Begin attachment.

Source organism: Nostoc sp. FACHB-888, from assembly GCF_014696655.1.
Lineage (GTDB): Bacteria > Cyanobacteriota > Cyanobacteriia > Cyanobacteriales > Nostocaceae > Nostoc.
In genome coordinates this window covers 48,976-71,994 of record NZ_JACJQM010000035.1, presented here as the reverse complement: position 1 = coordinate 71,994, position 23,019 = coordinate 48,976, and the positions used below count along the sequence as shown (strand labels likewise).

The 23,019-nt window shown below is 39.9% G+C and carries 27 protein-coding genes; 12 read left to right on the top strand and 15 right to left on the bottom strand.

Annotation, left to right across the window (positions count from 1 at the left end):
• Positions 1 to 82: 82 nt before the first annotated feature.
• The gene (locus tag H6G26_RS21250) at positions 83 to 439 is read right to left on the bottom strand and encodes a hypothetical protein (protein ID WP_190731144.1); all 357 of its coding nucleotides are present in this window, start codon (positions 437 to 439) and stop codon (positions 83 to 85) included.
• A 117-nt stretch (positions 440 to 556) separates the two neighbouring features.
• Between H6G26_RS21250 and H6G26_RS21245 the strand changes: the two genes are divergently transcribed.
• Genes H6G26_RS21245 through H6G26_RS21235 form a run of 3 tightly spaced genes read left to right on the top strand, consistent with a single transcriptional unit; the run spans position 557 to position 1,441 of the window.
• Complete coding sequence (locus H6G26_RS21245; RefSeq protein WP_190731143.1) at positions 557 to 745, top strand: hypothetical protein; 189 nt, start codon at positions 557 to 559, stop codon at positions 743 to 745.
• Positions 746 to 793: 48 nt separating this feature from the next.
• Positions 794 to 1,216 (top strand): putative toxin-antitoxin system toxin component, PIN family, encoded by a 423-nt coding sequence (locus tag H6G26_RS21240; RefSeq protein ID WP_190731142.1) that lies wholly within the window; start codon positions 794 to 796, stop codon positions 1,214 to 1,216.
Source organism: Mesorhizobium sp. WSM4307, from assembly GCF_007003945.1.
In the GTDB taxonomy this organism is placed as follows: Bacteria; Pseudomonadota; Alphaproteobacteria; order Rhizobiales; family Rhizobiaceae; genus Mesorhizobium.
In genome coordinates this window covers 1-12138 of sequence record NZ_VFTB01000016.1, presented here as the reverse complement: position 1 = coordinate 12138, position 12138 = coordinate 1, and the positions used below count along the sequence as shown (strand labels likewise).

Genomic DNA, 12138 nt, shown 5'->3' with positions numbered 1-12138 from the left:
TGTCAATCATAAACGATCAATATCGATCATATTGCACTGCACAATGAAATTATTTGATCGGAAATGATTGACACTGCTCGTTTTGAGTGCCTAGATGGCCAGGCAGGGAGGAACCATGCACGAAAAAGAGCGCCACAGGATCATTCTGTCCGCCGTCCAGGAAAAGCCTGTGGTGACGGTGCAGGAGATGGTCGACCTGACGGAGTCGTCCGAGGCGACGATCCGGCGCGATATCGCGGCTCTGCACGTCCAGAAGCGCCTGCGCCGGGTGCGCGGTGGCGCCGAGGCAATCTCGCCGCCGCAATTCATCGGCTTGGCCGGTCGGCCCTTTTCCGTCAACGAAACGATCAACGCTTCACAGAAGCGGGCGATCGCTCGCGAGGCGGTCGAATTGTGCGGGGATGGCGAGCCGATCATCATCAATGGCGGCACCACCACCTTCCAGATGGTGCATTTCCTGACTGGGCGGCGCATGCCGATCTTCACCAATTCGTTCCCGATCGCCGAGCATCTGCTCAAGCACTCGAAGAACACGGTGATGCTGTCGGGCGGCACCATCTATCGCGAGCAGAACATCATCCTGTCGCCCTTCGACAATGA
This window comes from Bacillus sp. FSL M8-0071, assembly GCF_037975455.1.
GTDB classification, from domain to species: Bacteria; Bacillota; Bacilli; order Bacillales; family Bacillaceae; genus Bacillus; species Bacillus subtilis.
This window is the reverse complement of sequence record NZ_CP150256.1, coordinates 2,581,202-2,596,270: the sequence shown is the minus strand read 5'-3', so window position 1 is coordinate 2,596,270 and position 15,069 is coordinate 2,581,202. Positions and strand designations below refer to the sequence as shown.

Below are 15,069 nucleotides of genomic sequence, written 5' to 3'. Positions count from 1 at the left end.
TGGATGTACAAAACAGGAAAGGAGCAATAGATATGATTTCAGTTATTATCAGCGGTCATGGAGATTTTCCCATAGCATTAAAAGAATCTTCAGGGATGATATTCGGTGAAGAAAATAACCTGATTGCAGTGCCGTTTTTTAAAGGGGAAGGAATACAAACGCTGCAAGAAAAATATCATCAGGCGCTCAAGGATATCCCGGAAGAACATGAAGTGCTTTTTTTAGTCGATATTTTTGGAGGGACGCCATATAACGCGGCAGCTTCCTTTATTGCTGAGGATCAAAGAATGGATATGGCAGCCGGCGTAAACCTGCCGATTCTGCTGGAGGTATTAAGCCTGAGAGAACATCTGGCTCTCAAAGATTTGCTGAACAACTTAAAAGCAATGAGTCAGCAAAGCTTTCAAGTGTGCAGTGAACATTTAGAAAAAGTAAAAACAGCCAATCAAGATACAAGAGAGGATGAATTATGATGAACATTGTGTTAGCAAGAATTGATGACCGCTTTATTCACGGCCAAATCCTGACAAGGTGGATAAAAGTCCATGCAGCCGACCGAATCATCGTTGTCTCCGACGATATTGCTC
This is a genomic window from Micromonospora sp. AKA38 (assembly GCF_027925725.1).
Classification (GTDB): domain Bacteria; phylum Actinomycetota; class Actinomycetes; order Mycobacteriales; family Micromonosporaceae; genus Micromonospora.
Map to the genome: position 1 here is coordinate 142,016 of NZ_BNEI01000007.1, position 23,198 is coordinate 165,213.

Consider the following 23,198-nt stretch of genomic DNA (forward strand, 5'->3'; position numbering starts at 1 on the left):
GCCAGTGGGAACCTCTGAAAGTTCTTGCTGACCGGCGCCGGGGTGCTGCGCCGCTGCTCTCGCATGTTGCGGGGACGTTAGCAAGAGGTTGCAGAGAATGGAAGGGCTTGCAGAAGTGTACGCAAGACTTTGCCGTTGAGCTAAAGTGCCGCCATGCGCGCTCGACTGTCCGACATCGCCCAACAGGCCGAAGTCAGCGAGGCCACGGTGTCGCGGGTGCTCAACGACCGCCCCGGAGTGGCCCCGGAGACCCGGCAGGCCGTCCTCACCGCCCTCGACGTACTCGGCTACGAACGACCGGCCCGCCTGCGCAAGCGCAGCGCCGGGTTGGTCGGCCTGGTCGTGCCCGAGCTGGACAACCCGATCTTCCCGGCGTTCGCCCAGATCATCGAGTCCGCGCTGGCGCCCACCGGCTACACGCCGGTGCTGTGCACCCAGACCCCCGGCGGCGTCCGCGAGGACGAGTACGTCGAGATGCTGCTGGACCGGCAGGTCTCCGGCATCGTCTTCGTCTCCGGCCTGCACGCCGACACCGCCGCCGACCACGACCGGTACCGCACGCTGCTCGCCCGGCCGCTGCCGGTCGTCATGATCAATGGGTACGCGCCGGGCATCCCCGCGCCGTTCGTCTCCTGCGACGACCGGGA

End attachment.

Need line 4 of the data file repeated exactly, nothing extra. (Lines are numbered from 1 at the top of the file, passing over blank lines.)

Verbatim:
The 23,019-nt window shown below is 39.9% G+C and carries 27 protein-coding genes; 12 read left to right on the top strand and 15 right to left on the bottom strand.